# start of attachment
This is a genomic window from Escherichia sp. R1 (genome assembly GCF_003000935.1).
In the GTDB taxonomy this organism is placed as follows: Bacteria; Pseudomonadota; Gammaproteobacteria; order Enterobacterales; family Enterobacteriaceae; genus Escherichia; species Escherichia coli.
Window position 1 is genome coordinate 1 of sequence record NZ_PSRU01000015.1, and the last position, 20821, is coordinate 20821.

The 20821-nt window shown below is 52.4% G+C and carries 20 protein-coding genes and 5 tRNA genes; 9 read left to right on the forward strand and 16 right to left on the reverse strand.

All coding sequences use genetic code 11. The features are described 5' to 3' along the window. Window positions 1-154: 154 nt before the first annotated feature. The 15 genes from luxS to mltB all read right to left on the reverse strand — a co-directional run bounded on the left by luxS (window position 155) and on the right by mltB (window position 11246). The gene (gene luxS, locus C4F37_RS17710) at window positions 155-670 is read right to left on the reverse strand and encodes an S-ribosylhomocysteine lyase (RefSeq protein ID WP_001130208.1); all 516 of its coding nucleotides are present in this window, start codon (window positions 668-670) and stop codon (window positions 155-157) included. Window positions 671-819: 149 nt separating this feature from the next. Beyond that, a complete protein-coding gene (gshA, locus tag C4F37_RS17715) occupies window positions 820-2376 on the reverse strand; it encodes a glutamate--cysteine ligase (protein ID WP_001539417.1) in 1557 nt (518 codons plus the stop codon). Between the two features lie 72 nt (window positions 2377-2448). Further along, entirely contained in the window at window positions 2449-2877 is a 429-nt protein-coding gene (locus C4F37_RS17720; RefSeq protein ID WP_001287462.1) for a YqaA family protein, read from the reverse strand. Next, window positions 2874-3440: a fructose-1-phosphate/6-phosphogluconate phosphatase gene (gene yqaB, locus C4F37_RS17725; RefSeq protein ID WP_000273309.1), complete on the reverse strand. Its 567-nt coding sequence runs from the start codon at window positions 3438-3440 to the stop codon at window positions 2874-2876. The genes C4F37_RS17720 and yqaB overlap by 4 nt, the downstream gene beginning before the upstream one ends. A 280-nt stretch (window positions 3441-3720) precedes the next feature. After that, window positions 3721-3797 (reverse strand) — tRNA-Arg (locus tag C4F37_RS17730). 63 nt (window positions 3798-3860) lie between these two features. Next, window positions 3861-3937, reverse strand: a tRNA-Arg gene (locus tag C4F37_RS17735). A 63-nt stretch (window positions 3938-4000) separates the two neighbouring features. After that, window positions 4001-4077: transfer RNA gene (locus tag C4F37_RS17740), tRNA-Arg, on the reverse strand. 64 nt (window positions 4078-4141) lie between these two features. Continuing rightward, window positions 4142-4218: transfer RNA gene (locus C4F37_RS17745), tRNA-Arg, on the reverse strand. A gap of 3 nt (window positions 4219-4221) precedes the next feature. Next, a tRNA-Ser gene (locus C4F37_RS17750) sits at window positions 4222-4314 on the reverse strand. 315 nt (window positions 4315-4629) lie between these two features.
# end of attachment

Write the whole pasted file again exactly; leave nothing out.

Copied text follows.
This is a genomic window from Escherichia sp. R1 (genome assembly GCF_003000935.1).
In the GTDB taxonomy this organism is placed as follows: Bacteria; Pseudomonadota; Gammaproteobacteria; order Enterobacterales; family Enterobacteriaceae; genus Escherichia; species Escherichia coli.
Window position 1 is genome coordinate 1 of sequence record NZ_PSRU01000015.1, and the last position, 20821, is coordinate 20821.

The 20821-nt window shown below is 52.4% G+C and carries 20 protein-coding genes and 5 tRNA genes; 9 read left to right on the forward strand and 16 right to left on the reverse strand.

All coding sequences use genetic code 11. The features are described 5' to 3' along the window. Window positions 1-154: 154 nt before the first annotated feature. The 15 genes from luxS to mltB all read right to left on the reverse strand — a co-directional run bounded on the left by luxS (window position 155) and on the right by mltB (window position 11246). The gene (gene luxS, locus C4F37_RS17710) at window positions 155-670 is read right to left on the reverse strand and encodes an S-ribosylhomocysteine lyase (RefSeq protein ID WP_001130208.1); all 516 of its coding nucleotides are present in this window, start codon (window positions 668-670) and stop codon (window positions 155-157) included. Window positions 671-819: 149 nt separating this feature from the next. Beyond that, a complete protein-coding gene (gshA, locus tag C4F37_RS17715) occupies window positions 820-2376 on the reverse strand; it encodes a glutamate--cysteine ligase (protein ID WP_001539417.1) in 1557 nt (518 codons plus the stop codon). Between the two features lie 72 nt (window positions 2377-2448). Further along, entirely contained in the window at window positions 2449-2877 is a 429-nt protein-coding gene (locus C4F37_RS17720; RefSeq protein ID WP_001287462.1) for a YqaA family protein, read from the reverse strand. Next, window positions 2874-3440: a fructose-1-phosphate/6-phosphogluconate phosphatase gene (gene yqaB, locus C4F37_RS17725; RefSeq protein ID WP_000273309.1), complete on the reverse strand. Its 567-nt coding sequence runs from the start codon at window positions 3438-3440 to the stop codon at window positions 2874-2876. The genes C4F37_RS17720 and yqaB overlap by 4 nt, the downstream gene beginning before the upstream one ends. A 280-nt stretch (window positions 3441-3720) precedes the next feature. After that, window positions 3721-3797 (reverse strand) — tRNA-Arg (locus tag C4F37_RS17730). 63 nt (window positions 3798-3860) lie between these two features. Next, window positions 3861-3937, reverse strand: a tRNA-Arg gene (locus tag C4F37_RS17735). A 63-nt stretch (window positions 3938-4000) separates the two neighbouring features. After that, window positions 4001-4077: transfer RNA gene (locus tag C4F37_RS17740), tRNA-Arg, on the reverse strand. 64 nt (window positions 4078-4141) lie between these two features. Continuing rightward, window positions 4142-4218: transfer RNA gene (locus C4F37_RS17745), tRNA-Arg, on the reverse strand. A gap of 3 nt (window positions 4219-4221) precedes the next feature. Next, a tRNA-Ser gene (locus C4F37_RS17750) sits at window positions 4222-4314 on the reverse strand. 315 nt (window positions 4315-4629) lie between these two features.